The best of EcoWatch, right in your inbox. Sign up for our email newsletter!
EPA Official Says Feds Are Winning Asian Carp War
By Jeff Alexander
The federal government is winning the battle to keep Asian carp from reaching the Great Lakes, according to an Obama administration official.
Cameron Davis, the Obama administration’s point person on Great Lakes issues, told a group of conservation leaders this week that the government has stopped the advance of Asian carp, which—depending on whom you believe—are either 50 miles from Lake Michigan or already in the lake.
“We’re winning the war on Asian carp,” Davis said on Feb. 29 during a White House Great Lakes Summit, which was held in conjunction with Great Lakes Days in Washington, D.C.
Government crews are “beating back” the advance of Asian carp in the Chicago Waterway System, the network of manmade canals that form an artificial link between the Mississippi River and Lake Michigan, Davis said.
His claim was met with a stunned silence from the group of scientists and conservation leaders (including several from National Wildlife Federation) who were invited to participate in the Great Lakes Summit.
The reason—Researchers have repeatedly found traces of Asian carp DNA in Chicago-area waters with direct connections to Lake Michigan. Those findings suggest Asian carp have breached an electric fish barrier in the Chicago Waterway System and reached the southern fringe of Lake Michigan.
Faster action needed on separating Great Lakes, Mississippi River basins
The Obama administration has spent more than $100 million over the past two years to fight Asian carp and plans to spent another $50 million this year. That level of support is commendable.
Asian carp—which eat like hogs, breed like mosquitoes and leap out of the water when disturbed by the sound of boat motors—could decimate the $7 billion Great Lakes fishery and pose potentially lethal hazards to boaters in the region.
If the president wants to pull out all the stops in the fight against Asian carp, he must speed up efforts to separate Lake Michigan from the Mississippi River basin.
The U.S. Army Corps of Engineers is currently moving at a snail’s pace as it studies how best to prevent Asian carp in the Mississippi River system from invading the Great Lakes. The Corps plans to study the issue for at least three more years before recommending solutions.
Experts have said that separating Lake Michigan from the Mississippi River is the only sure way to prevent Asian carp and other harmful invasive species from moving between the two basins.
The Great Lakes Commission produced a report in January that offered three options for breaking the artificial connection between Lake Michigan and the Mississippi River basin.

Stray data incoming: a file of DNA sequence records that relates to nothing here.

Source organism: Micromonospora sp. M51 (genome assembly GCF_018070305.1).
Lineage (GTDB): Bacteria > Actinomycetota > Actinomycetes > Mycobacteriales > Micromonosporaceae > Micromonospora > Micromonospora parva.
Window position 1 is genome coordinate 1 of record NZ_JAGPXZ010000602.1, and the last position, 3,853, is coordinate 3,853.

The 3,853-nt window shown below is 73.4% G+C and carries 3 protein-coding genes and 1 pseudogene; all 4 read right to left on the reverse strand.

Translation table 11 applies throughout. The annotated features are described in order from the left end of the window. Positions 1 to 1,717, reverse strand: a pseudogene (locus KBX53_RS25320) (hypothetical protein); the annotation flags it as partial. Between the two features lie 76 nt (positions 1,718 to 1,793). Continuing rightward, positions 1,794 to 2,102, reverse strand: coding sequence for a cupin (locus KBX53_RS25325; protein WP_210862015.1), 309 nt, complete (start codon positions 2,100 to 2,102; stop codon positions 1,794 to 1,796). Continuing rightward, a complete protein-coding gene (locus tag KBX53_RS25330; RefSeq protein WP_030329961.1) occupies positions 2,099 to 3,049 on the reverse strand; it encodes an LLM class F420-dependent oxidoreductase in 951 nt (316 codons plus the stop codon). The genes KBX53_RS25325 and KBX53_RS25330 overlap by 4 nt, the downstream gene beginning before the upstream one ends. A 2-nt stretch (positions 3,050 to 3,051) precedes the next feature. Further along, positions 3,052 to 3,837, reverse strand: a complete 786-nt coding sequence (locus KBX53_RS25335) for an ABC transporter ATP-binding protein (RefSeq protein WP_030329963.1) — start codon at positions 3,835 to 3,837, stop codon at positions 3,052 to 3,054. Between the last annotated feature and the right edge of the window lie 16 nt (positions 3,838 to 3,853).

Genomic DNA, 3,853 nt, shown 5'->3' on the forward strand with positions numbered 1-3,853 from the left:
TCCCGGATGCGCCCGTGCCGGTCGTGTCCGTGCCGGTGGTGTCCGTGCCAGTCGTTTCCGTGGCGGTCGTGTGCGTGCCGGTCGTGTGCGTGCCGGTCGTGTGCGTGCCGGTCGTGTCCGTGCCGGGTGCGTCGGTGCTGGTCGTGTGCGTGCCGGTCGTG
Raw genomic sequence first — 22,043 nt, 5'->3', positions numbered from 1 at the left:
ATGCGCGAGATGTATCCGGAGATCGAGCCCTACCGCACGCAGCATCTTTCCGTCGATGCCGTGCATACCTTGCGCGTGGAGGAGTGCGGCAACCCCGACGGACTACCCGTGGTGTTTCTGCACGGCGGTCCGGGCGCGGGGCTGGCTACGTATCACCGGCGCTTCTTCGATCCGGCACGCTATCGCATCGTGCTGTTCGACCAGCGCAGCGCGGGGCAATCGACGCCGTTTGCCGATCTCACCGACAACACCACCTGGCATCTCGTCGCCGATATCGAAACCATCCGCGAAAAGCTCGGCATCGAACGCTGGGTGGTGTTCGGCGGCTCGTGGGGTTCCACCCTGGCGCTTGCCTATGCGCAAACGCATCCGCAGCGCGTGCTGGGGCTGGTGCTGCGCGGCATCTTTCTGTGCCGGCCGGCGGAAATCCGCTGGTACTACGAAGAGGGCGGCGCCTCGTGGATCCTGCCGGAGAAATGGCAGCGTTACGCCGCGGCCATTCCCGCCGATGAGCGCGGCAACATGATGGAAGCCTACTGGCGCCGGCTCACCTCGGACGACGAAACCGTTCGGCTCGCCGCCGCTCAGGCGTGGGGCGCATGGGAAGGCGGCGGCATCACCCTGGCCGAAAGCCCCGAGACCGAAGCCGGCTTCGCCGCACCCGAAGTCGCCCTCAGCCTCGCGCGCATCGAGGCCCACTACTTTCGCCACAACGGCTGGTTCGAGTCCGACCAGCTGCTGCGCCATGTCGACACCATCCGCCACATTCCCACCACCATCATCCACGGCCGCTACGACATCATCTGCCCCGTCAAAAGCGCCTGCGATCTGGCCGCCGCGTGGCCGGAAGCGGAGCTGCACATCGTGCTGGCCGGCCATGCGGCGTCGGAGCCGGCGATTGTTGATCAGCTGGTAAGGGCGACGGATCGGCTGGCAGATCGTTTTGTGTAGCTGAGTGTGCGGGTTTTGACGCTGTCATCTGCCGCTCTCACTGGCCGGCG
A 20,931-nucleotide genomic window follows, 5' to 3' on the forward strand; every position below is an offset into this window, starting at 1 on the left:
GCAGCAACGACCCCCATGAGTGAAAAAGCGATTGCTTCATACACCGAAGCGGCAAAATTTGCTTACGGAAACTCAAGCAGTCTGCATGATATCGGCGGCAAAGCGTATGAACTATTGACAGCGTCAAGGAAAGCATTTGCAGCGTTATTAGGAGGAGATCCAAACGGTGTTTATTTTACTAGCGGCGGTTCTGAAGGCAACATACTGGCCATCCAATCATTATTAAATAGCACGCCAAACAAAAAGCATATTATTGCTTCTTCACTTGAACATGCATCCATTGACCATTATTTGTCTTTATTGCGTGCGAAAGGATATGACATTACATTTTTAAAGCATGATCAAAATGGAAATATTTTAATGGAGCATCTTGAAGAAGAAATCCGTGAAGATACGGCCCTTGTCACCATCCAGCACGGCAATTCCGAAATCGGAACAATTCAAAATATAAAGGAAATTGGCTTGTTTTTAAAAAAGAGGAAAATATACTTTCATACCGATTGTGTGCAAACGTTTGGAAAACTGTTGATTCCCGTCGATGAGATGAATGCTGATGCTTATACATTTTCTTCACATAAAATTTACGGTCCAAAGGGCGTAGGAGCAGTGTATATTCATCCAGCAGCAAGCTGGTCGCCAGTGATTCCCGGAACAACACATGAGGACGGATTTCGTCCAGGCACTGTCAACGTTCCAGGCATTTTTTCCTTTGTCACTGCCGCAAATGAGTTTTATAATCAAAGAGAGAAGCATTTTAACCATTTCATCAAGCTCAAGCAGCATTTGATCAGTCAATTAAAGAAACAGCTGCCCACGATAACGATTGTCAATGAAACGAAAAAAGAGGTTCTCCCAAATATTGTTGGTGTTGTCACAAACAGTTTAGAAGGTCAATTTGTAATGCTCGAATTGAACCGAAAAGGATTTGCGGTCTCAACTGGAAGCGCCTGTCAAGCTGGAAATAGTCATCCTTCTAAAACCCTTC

The looming threat
Currently, there are no reproducing populations of Asian carp in the Great Lakes. But individual Asian carp have been found in Lake Erie, Lake Huron and Chicago-area waters connected to Lake Michigan.
Given the mounting evidence of Asian carp lurking in southern Lake Michigan, it’s premature for government officials to claim they are winning the war against this menacing species of fish. Worse, it’s tempting fate.
For more information, click here.
EcoWatch Daily Newsletter
By Jeff Turrentine
From day to day, our public health infrastructure — the people and systems we've put in place to keep populations, as opposed to individuals, healthy — largely goes unnoticed. That's because when it's working well, its success takes the form of utter normalcy.
Cell Phone Tracking Analysis Shows Where Florida Springbreakers and New Yorkers Fleeing Coronavirus Went to Next
By Eoin Higgins
A viral video showing cell phone data collected by location accuracy company X-Mode from spring break partiers potentially spreading the coronavirus around the U.S. has brought up questions of digital privacy even as it shows convincingly the importance of staying home to defeat the disease.
The Environmental Protection Agency (EPA) issued a policy memo yesterday that is an expansive relaxation of legally mandated regulations on polluting industries, saying that industries may have trouble adhering to the regulations while they are short-staffed during the coronavirus global pandemic, according to the AP.
2019 marked the fourth year in a row that the Atlantic hurricane season saw above-average activity, and it doesn't look like 2020 will provide any relief.